If the responsibility gap is not fixed, everyone in this world will be outlawed. This is the result of judges being incapable of making convictions and the undermining risks of the law.
Lowering the Threshold
In an article in The New York Times, Phil Twyford, New Zealand’s disarmament minister, is quoted the following:
“Mass produced killer robots could lower the threshold for war by taking humans out of the kill chain and unleashing machines that could engage a human target without any human at the controls”.
The lowering of this threshold is a result of not being forced to physically send people to a war zone. The risk of losing soldiers in a war may simply be too high relative to the potential reward it may bring. As it is possible to ‘just’ send out some robots, where we don’t have such an emotional relationship with people, it is very easy to press the button. As the threshold diminishes, countries start wars with each other more easily.
Next to that, also the responsibility gap contributes to lowering the threshold, because it is hard to hold someone responsible for the actions an autonomous weapon takes. Therefore, someone with bad intentions can start a war easily as it is unlikely that he will be held responsible.
One commonly mentioned argument why killer robots may be advantageous is their superior rational abilities compared to human beings. BBN Times states human warfighters have human instincts which can restrict them in properly making life-death decisions, whereas robots are basically doing whatever it has been programmed to do. This may raise the question of whether the war would be more fair to all parties involved and less ‘unwanted’ events will be happening due to the reduced likelihood of human mistakes.
One thing that, in our opinion, is often overlooked, is the possibility of emotional development in AI. Mo Gawdat, in his book Scary Smart, argues that AI will for sure develop emotions. Gawdat substantiates this by redefining the origin of emotions:
“I would argue that emotions are a form of intelligence in that they are triggered very predictably as a result of logical reasoning, even if that reasoning is sometimes unconscious.”
If there is one thing computers, thus AI, are good at, it must be logical reasoning. Therefore, AI emotions will very likely be far beyond human emotions. Furthermore, as stated in research, irrational behavior arises as a consequence of emotional reactions evoked when faced with difficult decisions. Hence, more emotional capabilities will likely increase potential risks of irrationality. It is therefore questionable whether the rationality argument holds.
If we will ever get to a point where human soldiers are replaced by robots, this will literally cause a robotic front-line. This could mean that war is being fought by cyber-attacks and robots physically pitching into each other. This would bring a revolution to warfare: no more human deaths. People would not even consider attacking these robots as they don’t stand a chance.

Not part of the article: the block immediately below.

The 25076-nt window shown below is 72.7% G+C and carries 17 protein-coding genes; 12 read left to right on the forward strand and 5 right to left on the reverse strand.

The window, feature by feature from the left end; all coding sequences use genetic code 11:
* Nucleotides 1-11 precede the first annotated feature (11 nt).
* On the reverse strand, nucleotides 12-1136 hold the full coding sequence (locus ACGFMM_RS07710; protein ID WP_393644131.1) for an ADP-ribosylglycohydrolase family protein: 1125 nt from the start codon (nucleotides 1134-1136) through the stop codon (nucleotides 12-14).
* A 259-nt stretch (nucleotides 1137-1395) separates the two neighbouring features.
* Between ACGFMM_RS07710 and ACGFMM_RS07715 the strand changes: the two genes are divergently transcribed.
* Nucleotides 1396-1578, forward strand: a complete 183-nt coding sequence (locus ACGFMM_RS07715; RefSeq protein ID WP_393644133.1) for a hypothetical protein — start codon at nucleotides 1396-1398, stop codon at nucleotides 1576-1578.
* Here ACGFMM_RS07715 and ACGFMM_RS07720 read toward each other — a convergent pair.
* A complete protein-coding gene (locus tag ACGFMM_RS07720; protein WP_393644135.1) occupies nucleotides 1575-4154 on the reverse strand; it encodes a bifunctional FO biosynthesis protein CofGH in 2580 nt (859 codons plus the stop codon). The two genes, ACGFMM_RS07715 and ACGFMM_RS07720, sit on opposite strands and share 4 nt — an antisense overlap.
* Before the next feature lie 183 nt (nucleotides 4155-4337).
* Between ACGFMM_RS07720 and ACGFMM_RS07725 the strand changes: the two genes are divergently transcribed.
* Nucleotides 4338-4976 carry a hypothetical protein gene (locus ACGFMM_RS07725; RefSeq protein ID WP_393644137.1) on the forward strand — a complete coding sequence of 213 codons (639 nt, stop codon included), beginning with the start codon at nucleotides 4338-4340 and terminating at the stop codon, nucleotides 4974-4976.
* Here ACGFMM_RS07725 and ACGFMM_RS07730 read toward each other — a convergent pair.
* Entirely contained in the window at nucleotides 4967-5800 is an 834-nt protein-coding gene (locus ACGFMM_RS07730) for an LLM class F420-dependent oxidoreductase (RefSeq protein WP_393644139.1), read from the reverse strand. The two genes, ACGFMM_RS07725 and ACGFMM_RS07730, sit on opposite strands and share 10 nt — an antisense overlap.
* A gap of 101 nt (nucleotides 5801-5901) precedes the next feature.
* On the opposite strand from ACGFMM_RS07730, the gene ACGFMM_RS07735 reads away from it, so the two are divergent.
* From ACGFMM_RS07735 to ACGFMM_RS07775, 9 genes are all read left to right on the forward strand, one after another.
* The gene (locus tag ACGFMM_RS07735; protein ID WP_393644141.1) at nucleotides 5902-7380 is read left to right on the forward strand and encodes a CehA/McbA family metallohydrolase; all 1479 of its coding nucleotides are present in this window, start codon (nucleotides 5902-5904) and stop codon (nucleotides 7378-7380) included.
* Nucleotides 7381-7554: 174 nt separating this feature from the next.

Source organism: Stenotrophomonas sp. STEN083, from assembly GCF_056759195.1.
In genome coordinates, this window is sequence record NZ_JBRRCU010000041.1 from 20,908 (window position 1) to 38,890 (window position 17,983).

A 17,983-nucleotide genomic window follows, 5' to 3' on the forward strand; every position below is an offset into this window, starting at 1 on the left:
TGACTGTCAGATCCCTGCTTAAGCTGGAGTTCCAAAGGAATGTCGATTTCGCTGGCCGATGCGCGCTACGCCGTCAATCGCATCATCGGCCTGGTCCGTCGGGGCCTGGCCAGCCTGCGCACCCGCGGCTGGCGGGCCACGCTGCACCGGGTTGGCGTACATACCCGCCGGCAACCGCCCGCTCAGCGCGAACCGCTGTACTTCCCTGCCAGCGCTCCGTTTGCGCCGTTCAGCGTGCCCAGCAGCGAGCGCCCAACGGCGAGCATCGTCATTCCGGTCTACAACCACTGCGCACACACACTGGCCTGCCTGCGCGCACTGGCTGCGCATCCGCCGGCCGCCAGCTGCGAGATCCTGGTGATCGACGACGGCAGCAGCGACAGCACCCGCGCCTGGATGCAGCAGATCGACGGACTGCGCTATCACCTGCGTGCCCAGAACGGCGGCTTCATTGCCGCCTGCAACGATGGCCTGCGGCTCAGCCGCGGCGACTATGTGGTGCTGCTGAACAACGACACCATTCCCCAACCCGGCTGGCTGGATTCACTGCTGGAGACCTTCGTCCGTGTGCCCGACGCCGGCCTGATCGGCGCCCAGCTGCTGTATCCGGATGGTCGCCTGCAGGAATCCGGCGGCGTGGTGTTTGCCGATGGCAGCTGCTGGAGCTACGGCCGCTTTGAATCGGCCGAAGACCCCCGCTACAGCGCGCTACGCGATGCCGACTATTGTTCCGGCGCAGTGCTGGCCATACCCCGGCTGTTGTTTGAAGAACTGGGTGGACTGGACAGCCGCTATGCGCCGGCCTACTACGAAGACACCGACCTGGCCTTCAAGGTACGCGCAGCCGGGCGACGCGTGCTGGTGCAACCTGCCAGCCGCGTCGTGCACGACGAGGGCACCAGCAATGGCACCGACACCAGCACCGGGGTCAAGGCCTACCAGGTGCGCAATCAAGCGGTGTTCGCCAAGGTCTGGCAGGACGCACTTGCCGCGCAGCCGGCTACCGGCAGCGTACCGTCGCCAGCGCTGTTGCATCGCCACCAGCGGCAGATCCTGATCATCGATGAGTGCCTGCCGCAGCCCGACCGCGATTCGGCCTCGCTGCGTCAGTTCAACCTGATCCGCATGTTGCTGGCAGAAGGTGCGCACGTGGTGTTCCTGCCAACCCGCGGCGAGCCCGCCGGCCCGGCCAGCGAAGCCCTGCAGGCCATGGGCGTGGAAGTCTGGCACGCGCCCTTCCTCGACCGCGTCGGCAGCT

This sounds like a perfect alternative for the current way warfare is being held. However, history has shown us that no matter the treaties defined, they always tend to be violated. Take World War II, where six million Jews were executed during the Holocaust. Why would we expect that this would get better if we replace human soldiers with robots? What do the robots do when they’ve won the battle?
Even if the replacement of human soldiers with robotic ones leads to less deadly victims in a war, this doesn’t mean that the killing stops. In fact, even more fatalities could occur given the aforementioned decline of the threshold. Next to that, nowadays killer robots are not designed to fight against other killer robots, but against people. The future will tell us if this will shift towards robots, but imagine the detrimental impact of warfare with killer robots fighting against humans.
Rush of AI-armaments
For decades, arms races between countries have been going on. Think of the arms race between North- and South Korea, or the one between the U.S. and the Soviet Union during the Cold War. Although enormous amounts of weapons are being developed and deployed, arms races tend to reduce the likelihood of wars. In fact, disarmaments could not only lead to peace but also to war. But does the disarming threat also automatically apply to AI-arms races? We do not think so.
PAX stated in 2019 that the US is investing 2 billion dollars into developing the ‘next wave of AI technologies’, including technologies specifically meant for warfare. This example shows that AI in warfare is taken very seriously, therefore likely to become a greater part of future arms races.
The difference between AI-arms races and traditional arms races is the amount of controllability. For the first time in history, countries are deploying self-controlling weapons, meaning the human-controllability is decreasing. If an autonomous weapon decides to attack without any human interference, during an arms race, then this could very easily escalate and cause a new war. Hence, we conclude that AI-arms races do not decrease risks of war, in fact they increase risks of war.
Summing it all up
In this article we have shown why an immediate ban should be considered regarding killer robots. And we are not alone. Tesla’s frontman Elon Musk, co-founder and former head of applied-AI at DeepMind Mustafa Suleyman and 116 specialists across 26 different countries are calling for the ban on autonomous weapons. They state that “Once the Pandora-box is open, it will be hard to close.”, therefore immediate action is required as we are approaching a point of “third revolution in warfare”.